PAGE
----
The founders of Complexica have worked together for almost 20 years building enterprise software applications that are “smart” and “adaptive”. Such applications bring together the disciplines of algorithmic science and software engineering, as the “science” enables the "smarts" within the each application. By applying decades of research in automated data mining, analytics, and expert systems, Complexica has developed Larry, the Digital Analyst® – a cloud-based software application that incorporates the latest advances from the field of Artificial Intelligence called Cognitive Analytics.
In general terms, Cognitive Analytics refers to sophisticated algorithms that can manage and analyse big data sets to help people make better, faster decisions. Each day, enterprises collect or aggregate vast amounts of data from very diverse sources and want to analyse these data sets to gain specific insights – for example, to understand how different customer segments respond to different product and service offers, how customer preferences change over time, how customer loyalty is generated and maintained, how promotional campaigns impact volume, margin, and product cannibalization, and so on. The accuracy of such insights can provide a competitive edge.
Based on Cognitive Analytics, the primary task of Larry, the Digital Analyst® is to manage the interaction with internal data warehouses and external data sets, and to automate the associated data loading, handling, and analysis processes. Larry consists of a collection of machine-learning algorithms (e.g. Bayes nets, artificial neural networks, rough sets, classifier systems, support-vector machines, decision trees, genetic algorithms) that are used for various data mining problems and advanced analytics. These include:
- Anomaly detection (outlier/change/deviation detection) is used to identify unusual data records that might be interesting or contain data errors that require further investigation. Anomaly detection is of key importance in the process of cleaning (and understanding) data.
- Association rule learning (dependency modelling) is used for finding relationships between variables. For example, a supermarket might gather data on customer purchasing habits, and using association rule learning, the supermarket can determine which products are frequently bought together and use this information for marketing purposes. This is sometimes referred to as market basket analysis.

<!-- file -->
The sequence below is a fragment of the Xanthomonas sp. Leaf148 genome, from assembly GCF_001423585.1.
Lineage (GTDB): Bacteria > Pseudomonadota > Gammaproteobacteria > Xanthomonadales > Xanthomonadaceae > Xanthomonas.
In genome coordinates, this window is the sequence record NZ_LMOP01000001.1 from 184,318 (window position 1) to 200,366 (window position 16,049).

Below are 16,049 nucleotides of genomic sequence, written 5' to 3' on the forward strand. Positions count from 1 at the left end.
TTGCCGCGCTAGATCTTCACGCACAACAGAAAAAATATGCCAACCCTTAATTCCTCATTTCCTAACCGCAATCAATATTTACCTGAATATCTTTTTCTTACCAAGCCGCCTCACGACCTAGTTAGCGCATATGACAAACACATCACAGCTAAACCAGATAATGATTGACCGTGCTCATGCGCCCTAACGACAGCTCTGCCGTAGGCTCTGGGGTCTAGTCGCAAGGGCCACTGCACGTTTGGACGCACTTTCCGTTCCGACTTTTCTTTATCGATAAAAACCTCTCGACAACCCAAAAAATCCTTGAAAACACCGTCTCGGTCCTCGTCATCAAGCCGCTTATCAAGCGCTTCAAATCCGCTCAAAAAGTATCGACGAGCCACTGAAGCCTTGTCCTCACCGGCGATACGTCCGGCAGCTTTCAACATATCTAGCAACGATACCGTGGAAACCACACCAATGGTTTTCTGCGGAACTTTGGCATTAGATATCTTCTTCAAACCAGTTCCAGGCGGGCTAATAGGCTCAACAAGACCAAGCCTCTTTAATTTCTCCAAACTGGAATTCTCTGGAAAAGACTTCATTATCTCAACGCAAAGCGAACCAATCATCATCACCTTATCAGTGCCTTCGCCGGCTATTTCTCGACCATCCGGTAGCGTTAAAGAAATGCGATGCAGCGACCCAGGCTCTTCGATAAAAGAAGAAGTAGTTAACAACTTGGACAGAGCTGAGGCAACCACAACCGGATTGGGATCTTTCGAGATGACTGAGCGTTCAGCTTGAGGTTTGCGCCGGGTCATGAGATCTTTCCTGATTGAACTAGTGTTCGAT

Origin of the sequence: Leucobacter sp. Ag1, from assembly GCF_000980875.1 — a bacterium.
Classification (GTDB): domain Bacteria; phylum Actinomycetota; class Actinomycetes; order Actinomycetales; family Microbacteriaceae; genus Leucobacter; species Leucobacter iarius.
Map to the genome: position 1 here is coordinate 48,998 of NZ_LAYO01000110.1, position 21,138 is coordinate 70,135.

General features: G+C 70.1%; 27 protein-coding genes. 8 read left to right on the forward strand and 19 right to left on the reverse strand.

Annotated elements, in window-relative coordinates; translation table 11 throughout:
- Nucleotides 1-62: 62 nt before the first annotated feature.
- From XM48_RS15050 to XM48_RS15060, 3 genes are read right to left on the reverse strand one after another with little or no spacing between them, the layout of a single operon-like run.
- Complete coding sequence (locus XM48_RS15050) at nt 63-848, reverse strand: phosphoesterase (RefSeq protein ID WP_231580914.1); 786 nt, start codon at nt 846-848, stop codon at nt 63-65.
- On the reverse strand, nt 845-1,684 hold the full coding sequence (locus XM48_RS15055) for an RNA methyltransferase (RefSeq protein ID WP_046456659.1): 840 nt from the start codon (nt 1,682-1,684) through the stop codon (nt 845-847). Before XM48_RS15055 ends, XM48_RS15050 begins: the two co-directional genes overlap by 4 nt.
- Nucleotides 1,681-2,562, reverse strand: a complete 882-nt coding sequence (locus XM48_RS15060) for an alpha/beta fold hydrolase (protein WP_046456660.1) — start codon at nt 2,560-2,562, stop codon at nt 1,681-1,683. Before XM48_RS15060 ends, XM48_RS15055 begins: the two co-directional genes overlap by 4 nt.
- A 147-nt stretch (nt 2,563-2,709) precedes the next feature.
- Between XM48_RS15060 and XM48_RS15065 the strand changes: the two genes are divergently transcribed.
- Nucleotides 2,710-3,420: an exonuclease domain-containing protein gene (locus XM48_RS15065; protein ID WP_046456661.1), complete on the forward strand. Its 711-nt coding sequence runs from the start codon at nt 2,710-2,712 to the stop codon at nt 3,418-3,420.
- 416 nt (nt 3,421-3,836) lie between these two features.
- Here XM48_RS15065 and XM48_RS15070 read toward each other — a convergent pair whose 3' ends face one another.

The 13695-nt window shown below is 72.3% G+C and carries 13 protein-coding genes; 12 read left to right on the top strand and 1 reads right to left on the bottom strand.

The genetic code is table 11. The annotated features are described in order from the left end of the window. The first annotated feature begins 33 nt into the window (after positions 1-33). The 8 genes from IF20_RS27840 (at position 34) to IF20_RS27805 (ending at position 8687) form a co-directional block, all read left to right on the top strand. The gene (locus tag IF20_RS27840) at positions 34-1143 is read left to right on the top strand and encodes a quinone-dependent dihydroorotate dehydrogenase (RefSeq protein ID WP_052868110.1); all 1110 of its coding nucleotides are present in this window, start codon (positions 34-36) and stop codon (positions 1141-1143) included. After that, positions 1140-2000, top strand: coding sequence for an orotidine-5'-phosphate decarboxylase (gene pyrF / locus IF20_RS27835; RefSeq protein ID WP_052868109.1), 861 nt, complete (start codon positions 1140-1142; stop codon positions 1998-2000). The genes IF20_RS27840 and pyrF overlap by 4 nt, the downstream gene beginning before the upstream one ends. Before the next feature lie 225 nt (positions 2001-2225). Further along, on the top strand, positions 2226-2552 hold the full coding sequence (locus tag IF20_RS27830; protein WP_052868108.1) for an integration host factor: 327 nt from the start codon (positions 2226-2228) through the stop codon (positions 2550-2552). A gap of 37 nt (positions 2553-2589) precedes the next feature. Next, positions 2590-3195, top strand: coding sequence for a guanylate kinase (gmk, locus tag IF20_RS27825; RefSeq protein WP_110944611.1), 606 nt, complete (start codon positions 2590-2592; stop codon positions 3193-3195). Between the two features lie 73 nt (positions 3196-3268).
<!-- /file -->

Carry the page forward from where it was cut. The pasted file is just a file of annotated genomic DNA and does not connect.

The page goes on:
- Clustering is used for discovering groups and structures in the data that are in "similar", without using known structures in the data. Data is viewed as points in a multidimensional space and points that are “close” in this space are assigned to the same cluster. For example, an organization may group their customers into micro-clusters for personalized promotional campaigns.
- Classification is used for classifying new data to existing categories. For example, an expert system might attempt to classify a credit card transaction into a "legitimate" or "fraudulent" category.
- Regression is used to find a mathematical function that models the data with the least error. In other words, regression is a statistical process for estimating the relationships among variables (i.e. the relationship between a dependent variable and one or more independent variables). The discovered relationships aide in understanding how the typical value of the dependent variable changes when any one of the independent variables is varied. A common application of regression is in the area of price elasticity.
- Summarization is used to provide a more compact representation of the data set, including visualization and report generation. For example, after clustering is carried out, the clusters themselves are summarized (e.g. by generating the centroid of the cluster and the average distance from the centroid of points in the cluster) and these cluster summaries become the summary of the entire data set.
Larry, the Digital Analyst® is deployed through our sales optimisation software to address a variety of problem domains, such as increasing the sales effectiveness of telesales and in-field reps, maximizing customer loyalty and engagement, capturing new revenue and margin opportunities, influencing customer buying behaviour and preferences, understanding price elasticity – among many others. Because most companies maintain large data warehouses on what their customers bought and when, it’s possible to apply Larry to these problem domains to automate the data analysis process and create actionable insights that generate real value.